Re: [ANNOUNCE] Native POSIX Thread Library 0.1

From: Andy Isaacson (
Date: Mon Sep 23 2002 - 18:57:56 EST

I hate big CC lists like this, but I don't know that everyone will see
this if I don't keep the CC list. Sigh.

On Mon, Sep 23, 2002 at 10:36:28PM +0200, Ingo Molnar wrote:
> On Mon, 23 Sep 2002, Peter Waechtler wrote:
> > Getting into kernel is not the same as a context switch. Return EAGAIN
> > or EWOULDBLOCK is definetly _not_ causing a context switch.
> this is a common misunderstanding. When switching from thread to thread in
> the 1:1 model, most of the cost comes from entering/exiting the kernel. So
> *once* we are in the kernel the cheapest way is not to piggyback to
> userspace to do some userspace context-switch - but to do it right in the
> kernel.
> in the kernel we can do much higher quality scheduling decisions than in
> userspace. SMP affinity, various statistics are right available in
> kernel-space - userspace does not have any of that. Not to talk about
> preemption.

Excellent points, Ingo. An alternative that I haven't seen considered
is the M:N threading model that NetBSD is adopting, called Scheduler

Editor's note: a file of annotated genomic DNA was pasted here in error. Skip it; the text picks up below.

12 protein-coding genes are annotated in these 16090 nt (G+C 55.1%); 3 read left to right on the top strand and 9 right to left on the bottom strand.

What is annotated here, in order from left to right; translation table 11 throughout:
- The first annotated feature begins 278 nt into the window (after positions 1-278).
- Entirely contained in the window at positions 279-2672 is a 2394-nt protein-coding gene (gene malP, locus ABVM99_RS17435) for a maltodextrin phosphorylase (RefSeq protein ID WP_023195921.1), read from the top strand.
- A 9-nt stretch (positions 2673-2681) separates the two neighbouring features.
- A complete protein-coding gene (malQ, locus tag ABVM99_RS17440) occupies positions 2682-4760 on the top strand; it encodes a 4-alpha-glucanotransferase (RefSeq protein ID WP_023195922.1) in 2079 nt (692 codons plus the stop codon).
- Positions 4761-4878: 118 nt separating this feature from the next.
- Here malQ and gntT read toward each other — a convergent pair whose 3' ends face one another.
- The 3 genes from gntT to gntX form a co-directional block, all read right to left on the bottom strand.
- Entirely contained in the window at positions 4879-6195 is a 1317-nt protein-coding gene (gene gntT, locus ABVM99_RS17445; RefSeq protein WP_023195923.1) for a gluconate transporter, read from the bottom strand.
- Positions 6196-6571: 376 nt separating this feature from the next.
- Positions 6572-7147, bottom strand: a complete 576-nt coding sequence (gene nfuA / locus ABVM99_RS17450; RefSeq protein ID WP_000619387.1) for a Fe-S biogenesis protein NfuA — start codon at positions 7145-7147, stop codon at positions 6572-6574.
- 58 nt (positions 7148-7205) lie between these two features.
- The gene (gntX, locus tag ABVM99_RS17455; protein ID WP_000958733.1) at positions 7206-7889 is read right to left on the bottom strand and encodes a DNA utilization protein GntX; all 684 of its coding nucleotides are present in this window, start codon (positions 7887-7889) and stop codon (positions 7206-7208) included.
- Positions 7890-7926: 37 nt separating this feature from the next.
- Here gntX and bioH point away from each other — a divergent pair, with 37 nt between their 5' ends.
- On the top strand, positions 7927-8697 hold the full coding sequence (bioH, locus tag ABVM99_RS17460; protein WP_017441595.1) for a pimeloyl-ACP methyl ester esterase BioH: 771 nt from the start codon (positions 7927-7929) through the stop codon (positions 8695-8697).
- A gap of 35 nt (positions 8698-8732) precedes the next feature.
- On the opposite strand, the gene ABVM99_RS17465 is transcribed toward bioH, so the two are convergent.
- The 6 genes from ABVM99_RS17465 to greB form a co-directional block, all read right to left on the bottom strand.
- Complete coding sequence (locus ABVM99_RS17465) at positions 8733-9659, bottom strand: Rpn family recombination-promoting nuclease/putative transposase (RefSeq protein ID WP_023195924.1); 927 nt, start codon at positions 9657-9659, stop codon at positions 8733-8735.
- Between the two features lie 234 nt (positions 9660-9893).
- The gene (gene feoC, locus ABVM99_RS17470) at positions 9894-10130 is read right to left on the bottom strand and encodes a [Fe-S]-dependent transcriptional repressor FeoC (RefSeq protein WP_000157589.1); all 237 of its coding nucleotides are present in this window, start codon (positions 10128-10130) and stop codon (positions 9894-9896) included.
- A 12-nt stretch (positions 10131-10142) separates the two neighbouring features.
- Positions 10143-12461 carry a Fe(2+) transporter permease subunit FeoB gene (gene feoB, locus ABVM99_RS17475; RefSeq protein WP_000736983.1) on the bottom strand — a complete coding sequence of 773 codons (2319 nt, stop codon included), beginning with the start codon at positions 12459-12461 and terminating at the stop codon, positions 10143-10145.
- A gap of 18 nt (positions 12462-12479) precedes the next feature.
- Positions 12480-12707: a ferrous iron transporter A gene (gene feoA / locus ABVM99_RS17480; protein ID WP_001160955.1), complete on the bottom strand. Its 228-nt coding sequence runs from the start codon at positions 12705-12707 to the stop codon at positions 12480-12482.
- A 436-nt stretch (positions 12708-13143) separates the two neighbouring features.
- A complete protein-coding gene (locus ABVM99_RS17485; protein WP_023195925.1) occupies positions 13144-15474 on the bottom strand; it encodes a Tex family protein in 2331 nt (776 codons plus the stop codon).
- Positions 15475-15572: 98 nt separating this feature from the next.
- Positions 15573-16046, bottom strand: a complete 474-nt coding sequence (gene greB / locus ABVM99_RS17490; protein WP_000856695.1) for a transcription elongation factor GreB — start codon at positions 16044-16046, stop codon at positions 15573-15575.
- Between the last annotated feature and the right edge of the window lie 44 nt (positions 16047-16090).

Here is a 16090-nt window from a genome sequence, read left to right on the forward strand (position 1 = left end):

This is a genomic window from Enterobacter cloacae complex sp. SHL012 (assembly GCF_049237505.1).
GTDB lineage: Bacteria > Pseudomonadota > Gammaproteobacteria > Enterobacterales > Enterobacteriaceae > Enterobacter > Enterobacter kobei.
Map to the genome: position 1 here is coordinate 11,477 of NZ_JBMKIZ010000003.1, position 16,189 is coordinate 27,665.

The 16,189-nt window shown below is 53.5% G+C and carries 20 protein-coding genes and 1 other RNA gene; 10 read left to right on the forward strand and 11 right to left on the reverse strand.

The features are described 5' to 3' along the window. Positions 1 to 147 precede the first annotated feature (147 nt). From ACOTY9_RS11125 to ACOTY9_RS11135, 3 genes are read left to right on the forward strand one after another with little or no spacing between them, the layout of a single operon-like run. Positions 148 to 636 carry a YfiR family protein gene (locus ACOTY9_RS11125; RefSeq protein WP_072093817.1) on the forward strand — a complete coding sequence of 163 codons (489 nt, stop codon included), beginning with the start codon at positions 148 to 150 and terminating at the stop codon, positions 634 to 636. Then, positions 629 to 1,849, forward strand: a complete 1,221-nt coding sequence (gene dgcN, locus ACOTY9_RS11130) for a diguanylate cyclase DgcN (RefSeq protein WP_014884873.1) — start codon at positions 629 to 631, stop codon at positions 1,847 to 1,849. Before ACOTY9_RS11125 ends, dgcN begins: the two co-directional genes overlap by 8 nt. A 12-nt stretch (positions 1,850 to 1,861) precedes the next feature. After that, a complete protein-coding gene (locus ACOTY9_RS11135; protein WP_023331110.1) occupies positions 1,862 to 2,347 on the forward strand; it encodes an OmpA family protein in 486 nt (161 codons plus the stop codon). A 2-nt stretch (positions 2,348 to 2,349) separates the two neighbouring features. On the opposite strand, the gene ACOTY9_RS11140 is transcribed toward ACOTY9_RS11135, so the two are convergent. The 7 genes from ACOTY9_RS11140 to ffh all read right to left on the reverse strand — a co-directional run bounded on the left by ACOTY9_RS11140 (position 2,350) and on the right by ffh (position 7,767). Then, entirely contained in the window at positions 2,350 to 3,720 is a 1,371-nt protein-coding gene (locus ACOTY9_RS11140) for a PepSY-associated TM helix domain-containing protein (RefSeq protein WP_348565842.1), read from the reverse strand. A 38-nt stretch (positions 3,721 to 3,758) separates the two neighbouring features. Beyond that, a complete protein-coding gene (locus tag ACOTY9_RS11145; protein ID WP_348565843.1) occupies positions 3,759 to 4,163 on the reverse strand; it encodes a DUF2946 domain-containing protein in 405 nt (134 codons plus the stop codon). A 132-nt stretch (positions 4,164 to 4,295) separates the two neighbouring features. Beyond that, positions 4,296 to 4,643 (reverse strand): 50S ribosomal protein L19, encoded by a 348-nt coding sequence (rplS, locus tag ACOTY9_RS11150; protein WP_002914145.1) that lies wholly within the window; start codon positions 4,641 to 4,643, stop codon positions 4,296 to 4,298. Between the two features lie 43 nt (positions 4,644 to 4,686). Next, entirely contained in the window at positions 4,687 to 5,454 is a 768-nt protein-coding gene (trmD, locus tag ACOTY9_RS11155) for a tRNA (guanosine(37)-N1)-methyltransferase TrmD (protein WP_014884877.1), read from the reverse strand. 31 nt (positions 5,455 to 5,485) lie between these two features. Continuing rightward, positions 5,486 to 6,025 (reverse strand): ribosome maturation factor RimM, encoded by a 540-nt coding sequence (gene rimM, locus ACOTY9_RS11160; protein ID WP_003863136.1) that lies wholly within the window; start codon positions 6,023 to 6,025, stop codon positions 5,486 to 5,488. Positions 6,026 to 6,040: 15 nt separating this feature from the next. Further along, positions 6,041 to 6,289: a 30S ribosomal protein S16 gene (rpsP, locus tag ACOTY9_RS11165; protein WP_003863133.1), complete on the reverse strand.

Activations. The paper makes excellent reading.

One advantage of a SA-style system is that the kernel automatically and
very cleanly has a lot of information about the job as a single unit,
for purposes such as signal delivery, scheduling decisions, (and if it
came to that) paging/swapping. The original Linus-dogma (as I
understood it -- I may well be misrepresenting things here) is that "a
thread is a process, and that's all there is to it". This has a lovely
clarity, but it ignores the fact that there are times when it's
*important* that the kernel know that "these N threads belong to a
single job". It appears that the NPTL work is creating a new
"collection-of-threads" object, which will fulfill the role I mention
above... and this isn't a lot different from the end result of Nathan
Williams' SA work.

Another advantage of keeping a "process" concept is that things like CSA
(Compatible System Accounting, nee Cray System Accounting) need to add
some overhead to process startup/teardown. If a "thread" can be created
without creating a new "process", this overhead is not needlessly
present at thread-startup time.

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